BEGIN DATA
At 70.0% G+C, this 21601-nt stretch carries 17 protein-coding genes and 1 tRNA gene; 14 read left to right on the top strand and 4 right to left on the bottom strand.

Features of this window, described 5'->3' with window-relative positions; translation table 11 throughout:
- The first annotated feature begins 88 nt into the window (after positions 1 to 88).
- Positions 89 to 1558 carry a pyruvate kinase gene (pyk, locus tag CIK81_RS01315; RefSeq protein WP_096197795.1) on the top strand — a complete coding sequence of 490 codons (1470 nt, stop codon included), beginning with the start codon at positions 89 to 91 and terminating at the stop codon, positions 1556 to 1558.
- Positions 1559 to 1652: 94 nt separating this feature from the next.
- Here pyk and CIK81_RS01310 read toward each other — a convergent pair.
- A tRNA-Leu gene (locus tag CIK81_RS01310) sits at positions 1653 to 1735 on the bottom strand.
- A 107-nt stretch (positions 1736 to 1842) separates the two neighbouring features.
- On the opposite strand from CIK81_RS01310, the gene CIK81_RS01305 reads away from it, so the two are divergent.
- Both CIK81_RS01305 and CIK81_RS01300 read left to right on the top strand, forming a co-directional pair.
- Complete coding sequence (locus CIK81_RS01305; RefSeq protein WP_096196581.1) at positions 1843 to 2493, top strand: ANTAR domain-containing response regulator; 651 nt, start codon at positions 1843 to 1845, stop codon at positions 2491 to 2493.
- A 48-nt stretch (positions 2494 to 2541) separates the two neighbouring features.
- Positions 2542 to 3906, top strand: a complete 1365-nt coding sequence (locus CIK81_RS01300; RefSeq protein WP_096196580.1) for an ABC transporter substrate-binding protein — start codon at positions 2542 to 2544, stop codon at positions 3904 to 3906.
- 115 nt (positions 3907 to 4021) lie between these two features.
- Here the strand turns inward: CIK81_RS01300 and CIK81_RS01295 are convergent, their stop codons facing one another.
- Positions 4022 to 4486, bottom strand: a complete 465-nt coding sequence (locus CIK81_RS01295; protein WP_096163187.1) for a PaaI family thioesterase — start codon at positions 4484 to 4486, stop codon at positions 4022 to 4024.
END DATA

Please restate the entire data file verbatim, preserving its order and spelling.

At 70.0% G+C, this 21601-nt stretch carries 17 protein-coding genes and 1 tRNA gene; 14 read left to right on the top strand and 4 right to left on the bottom strand.

Features of this window, described 5'->3' with window-relative positions; translation table 11 throughout:
- The first annotated feature begins 88 nt into the window (after positions 1 to 88).
- Positions 89 to 1558 carry a pyruvate kinase gene (pyk, locus tag CIK81_RS01315; RefSeq protein WP_096197795.1) on the top strand — a complete coding sequence of 490 codons (1470 nt, stop codon included), beginning with the start codon at positions 89 to 91 and terminating at the stop codon, positions 1556 to 1558.
- Positions 1559 to 1652: 94 nt separating this feature from the next.
- Here pyk and CIK81_RS01310 read toward each other — a convergent pair.
- A tRNA-Leu gene (locus tag CIK81_RS01310) sits at positions 1653 to 1735 on the bottom strand.
- A 107-nt stretch (positions 1736 to 1842) separates the two neighbouring features.
- On the opposite strand from CIK81_RS01310, the gene CIK81_RS01305 reads away from it, so the two are divergent.
- Both CIK81_RS01305 and CIK81_RS01300 read left to right on the top strand, forming a co-directional pair.
- Complete coding sequence (locus CIK81_RS01305; RefSeq protein WP_096196581.1) at positions 1843 to 2493, top strand: ANTAR domain-containing response regulator; 651 nt, start codon at positions 1843 to 1845, stop codon at positions 2491 to 2493.
- A 48-nt stretch (positions 2494 to 2541) separates the two neighbouring features.
- Positions 2542 to 3906, top strand: a complete 1365-nt coding sequence (locus CIK81_RS01300; RefSeq protein WP_096196580.1) for an ABC transporter substrate-binding protein — start codon at positions 2542 to 2544, stop codon at positions 3904 to 3906.
- 115 nt (positions 3907 to 4021) lie between these two features.
- Here the strand turns inward: CIK81_RS01300 and CIK81_RS01295 are convergent, their stop codons facing one another.
- Positions 4022 to 4486, bottom strand: a complete 465-nt coding sequence (locus CIK81_RS01295; protein WP_096163187.1) for a PaaI family thioesterase — start codon at positions 4484 to 4486, stop codon at positions 4022 to 4024.